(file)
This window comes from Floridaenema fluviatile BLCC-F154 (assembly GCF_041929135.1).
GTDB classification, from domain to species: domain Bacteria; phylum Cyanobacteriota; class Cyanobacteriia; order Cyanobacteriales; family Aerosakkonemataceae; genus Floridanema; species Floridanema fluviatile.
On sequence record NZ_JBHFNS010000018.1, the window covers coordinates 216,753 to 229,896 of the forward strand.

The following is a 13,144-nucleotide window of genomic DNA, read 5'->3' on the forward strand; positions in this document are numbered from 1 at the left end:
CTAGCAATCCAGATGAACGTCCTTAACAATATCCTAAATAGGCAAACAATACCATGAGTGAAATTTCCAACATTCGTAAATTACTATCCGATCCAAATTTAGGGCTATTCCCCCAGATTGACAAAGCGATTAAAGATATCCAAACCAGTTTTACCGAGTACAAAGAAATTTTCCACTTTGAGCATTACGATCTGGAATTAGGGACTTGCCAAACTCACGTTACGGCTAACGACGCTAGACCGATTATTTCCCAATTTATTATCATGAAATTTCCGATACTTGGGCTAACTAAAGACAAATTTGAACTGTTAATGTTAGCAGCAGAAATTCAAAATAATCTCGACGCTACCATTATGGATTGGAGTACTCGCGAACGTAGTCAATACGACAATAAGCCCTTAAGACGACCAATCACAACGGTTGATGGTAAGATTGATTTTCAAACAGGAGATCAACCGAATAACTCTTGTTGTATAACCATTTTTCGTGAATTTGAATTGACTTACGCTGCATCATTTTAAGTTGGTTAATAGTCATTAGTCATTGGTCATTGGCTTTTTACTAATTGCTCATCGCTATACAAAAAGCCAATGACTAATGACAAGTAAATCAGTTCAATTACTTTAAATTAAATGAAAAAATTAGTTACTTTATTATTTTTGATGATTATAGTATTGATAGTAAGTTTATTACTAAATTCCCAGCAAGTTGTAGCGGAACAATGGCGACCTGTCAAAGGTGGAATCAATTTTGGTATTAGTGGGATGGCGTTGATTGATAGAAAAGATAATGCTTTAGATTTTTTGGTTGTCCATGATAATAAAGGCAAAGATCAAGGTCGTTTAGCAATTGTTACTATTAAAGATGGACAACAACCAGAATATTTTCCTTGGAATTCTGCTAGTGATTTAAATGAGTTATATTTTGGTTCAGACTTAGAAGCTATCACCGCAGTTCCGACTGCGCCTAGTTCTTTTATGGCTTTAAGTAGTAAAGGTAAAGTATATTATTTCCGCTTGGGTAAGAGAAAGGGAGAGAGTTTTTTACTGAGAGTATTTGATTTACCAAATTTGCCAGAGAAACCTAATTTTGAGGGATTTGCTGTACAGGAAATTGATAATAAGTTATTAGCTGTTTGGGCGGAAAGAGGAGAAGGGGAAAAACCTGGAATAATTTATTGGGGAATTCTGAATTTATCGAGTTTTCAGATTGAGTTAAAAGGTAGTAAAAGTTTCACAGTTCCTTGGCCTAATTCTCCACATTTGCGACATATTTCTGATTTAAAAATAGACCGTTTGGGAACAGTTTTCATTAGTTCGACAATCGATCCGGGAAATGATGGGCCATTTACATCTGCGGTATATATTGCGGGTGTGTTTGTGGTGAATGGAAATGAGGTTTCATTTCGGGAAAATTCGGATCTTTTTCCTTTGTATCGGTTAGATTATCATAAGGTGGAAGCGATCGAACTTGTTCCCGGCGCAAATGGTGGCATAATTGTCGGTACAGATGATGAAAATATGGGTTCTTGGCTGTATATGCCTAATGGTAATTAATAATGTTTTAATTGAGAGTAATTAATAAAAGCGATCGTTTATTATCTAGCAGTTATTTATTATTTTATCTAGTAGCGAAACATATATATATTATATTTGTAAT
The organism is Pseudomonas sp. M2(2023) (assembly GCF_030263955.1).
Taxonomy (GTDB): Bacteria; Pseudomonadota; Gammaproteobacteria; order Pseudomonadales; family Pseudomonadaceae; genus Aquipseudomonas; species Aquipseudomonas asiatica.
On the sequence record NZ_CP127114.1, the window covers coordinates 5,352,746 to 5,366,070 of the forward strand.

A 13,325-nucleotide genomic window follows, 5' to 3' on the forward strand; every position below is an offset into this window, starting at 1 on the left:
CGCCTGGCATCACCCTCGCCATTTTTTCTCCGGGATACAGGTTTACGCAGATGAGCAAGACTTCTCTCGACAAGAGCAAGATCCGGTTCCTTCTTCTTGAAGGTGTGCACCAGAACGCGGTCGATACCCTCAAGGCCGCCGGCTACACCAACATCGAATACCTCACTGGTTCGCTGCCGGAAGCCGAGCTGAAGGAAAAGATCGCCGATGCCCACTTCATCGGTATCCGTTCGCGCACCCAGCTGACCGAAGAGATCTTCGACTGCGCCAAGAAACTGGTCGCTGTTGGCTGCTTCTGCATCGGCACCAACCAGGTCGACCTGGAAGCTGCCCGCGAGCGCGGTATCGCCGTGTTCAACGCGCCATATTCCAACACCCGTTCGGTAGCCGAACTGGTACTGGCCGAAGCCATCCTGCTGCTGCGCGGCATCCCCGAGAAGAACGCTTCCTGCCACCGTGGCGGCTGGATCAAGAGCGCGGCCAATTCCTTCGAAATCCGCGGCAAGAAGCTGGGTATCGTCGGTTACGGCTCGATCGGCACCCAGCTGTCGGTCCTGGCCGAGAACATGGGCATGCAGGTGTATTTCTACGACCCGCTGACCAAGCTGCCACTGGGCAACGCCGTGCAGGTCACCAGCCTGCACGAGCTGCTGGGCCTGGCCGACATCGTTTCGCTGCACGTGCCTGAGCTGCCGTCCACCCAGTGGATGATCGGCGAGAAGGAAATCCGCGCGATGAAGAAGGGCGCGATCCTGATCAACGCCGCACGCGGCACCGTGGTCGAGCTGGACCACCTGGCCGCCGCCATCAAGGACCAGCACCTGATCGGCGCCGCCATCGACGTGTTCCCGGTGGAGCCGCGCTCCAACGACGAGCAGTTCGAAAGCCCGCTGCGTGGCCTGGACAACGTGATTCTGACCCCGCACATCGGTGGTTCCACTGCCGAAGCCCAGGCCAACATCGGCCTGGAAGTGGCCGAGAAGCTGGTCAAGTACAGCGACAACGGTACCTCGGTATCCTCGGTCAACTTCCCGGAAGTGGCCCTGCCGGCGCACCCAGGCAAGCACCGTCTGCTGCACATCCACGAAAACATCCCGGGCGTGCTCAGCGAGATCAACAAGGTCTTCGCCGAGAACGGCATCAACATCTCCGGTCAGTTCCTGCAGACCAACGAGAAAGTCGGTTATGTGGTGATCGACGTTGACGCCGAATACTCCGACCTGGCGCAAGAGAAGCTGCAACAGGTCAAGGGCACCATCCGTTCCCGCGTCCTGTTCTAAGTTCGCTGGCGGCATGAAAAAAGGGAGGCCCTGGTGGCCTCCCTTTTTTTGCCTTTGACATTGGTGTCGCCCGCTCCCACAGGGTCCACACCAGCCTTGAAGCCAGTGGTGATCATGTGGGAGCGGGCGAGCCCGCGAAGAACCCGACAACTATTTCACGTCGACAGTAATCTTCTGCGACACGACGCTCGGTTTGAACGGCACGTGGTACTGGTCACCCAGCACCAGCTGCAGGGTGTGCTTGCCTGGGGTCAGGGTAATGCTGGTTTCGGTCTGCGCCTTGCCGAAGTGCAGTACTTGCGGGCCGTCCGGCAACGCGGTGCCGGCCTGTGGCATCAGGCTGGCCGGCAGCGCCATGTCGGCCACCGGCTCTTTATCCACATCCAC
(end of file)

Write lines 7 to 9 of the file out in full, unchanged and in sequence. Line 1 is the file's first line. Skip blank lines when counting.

Taxonomy (GTDB): Bacteria; Pseudomonadota; Gammaproteobacteria; order Pseudomonadales; family Pseudomonadaceae; genus Aquipseudomonas; species Aquipseudomonas asiatica.
On the sequence record NZ_CP127114.1, the window covers coordinates 5,352,746 to 5,366,070 of the forward strand.

A 13,325-nucleotide genomic window follows, 5' to 3' on the forward strand; every position below is an offset into this window, starting at 1 on the left: